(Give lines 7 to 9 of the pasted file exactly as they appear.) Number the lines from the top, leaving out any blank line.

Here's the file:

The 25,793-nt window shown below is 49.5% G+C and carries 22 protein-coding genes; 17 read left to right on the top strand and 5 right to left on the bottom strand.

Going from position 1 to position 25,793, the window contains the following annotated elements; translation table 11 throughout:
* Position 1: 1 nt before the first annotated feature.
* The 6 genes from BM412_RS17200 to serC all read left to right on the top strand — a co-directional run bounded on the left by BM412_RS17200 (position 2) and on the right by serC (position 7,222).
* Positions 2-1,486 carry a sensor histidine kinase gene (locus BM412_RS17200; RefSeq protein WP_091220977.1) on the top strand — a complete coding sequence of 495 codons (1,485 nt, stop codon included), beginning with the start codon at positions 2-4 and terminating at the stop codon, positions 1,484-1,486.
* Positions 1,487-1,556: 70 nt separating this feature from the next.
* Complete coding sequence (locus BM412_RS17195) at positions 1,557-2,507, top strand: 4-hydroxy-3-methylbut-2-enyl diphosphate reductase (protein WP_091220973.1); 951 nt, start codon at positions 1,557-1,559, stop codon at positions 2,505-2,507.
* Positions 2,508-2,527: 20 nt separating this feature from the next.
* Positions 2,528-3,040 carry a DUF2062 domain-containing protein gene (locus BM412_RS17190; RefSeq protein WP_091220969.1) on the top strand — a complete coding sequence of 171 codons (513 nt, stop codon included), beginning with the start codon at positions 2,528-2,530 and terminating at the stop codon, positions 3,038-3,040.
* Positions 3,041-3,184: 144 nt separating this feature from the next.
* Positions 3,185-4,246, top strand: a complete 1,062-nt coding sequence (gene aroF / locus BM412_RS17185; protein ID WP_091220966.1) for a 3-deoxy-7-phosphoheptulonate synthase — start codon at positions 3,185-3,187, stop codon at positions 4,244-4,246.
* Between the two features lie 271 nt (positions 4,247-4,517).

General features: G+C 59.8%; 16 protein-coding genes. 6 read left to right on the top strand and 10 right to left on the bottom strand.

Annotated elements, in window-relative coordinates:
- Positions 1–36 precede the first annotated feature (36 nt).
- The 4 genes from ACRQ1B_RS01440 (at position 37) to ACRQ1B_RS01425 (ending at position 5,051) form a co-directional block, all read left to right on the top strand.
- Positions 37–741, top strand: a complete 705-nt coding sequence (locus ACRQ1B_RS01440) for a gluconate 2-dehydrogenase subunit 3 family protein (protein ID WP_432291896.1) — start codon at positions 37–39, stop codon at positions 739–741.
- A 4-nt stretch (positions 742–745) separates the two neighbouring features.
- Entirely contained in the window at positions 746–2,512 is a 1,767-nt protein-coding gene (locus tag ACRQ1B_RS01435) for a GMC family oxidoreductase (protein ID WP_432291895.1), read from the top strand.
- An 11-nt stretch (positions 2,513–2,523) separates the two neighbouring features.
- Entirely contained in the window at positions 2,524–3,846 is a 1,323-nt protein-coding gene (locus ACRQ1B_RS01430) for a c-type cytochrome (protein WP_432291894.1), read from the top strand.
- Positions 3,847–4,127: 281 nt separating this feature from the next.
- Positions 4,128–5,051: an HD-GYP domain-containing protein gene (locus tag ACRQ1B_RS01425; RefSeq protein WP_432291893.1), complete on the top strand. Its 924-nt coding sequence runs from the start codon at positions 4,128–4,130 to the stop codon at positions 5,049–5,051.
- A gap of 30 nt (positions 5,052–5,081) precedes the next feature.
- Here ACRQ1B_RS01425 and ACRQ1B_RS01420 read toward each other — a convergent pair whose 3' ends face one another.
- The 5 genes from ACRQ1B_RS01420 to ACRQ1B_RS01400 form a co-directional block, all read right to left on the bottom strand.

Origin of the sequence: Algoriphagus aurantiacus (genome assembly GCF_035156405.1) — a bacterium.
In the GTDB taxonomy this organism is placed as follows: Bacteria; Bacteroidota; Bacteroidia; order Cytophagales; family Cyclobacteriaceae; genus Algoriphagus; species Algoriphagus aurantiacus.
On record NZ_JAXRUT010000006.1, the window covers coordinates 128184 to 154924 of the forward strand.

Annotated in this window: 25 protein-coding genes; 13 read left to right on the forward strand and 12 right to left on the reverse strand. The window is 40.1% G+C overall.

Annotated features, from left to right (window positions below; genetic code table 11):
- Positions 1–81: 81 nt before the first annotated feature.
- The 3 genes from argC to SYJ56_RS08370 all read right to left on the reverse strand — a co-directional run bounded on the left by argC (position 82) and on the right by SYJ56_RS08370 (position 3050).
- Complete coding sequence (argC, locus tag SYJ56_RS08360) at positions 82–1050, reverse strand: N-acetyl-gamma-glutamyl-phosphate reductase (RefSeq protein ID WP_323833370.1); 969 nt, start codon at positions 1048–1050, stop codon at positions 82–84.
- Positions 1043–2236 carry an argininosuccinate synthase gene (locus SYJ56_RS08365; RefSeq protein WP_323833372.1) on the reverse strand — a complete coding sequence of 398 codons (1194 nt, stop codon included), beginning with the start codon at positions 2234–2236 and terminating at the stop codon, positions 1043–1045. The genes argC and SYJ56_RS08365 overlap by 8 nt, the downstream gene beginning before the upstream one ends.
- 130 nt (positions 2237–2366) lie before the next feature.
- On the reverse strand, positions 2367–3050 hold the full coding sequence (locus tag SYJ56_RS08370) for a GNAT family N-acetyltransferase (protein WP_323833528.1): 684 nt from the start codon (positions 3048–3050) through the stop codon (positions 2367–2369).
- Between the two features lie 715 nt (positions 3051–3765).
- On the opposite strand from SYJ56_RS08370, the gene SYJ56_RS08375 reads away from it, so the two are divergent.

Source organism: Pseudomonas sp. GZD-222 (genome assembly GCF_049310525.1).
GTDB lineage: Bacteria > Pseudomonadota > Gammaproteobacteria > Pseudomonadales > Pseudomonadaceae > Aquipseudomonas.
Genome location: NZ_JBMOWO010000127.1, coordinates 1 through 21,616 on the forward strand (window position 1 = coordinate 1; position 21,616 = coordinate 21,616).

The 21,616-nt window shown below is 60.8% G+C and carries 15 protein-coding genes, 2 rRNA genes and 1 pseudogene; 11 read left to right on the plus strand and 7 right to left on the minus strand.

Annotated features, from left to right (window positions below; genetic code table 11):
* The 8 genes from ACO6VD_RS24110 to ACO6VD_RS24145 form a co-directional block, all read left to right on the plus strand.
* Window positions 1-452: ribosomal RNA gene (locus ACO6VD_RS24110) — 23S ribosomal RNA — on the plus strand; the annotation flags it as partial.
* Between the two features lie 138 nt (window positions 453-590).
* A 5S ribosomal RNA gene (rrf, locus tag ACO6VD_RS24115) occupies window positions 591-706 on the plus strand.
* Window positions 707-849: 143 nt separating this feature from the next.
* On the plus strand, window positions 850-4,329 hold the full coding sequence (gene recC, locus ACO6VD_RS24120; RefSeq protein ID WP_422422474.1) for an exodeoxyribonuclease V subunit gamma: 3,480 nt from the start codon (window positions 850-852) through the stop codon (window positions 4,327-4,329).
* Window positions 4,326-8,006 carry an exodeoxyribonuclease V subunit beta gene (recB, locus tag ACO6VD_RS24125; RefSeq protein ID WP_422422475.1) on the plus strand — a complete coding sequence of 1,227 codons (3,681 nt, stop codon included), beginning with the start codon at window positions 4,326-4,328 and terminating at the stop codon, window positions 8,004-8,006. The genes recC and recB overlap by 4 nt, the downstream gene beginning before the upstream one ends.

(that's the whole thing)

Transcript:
* Complete coding sequence (locus BM412_RS17195) at positions 1,557-2,507, top strand: 4-hydroxy-3-methylbut-2-enyl diphosphate reductase (protein WP_091220973.1); 951 nt, start codon at positions 1,557-1,559, stop codon at positions 2,505-2,507.
* Positions 2,508-2,527: 20 nt separating this feature from the next.
* Positions 2,528-3,040 carry a DUF2062 domain-containing protein gene (locus BM412_RS17190; RefSeq protein WP_091220969.1) on the top strand — a complete coding sequence of 171 codons (513 nt, stop codon included), beginning with the start codon at positions 2,528-2,530 and terminating at the stop codon, positions 3,038-3,040.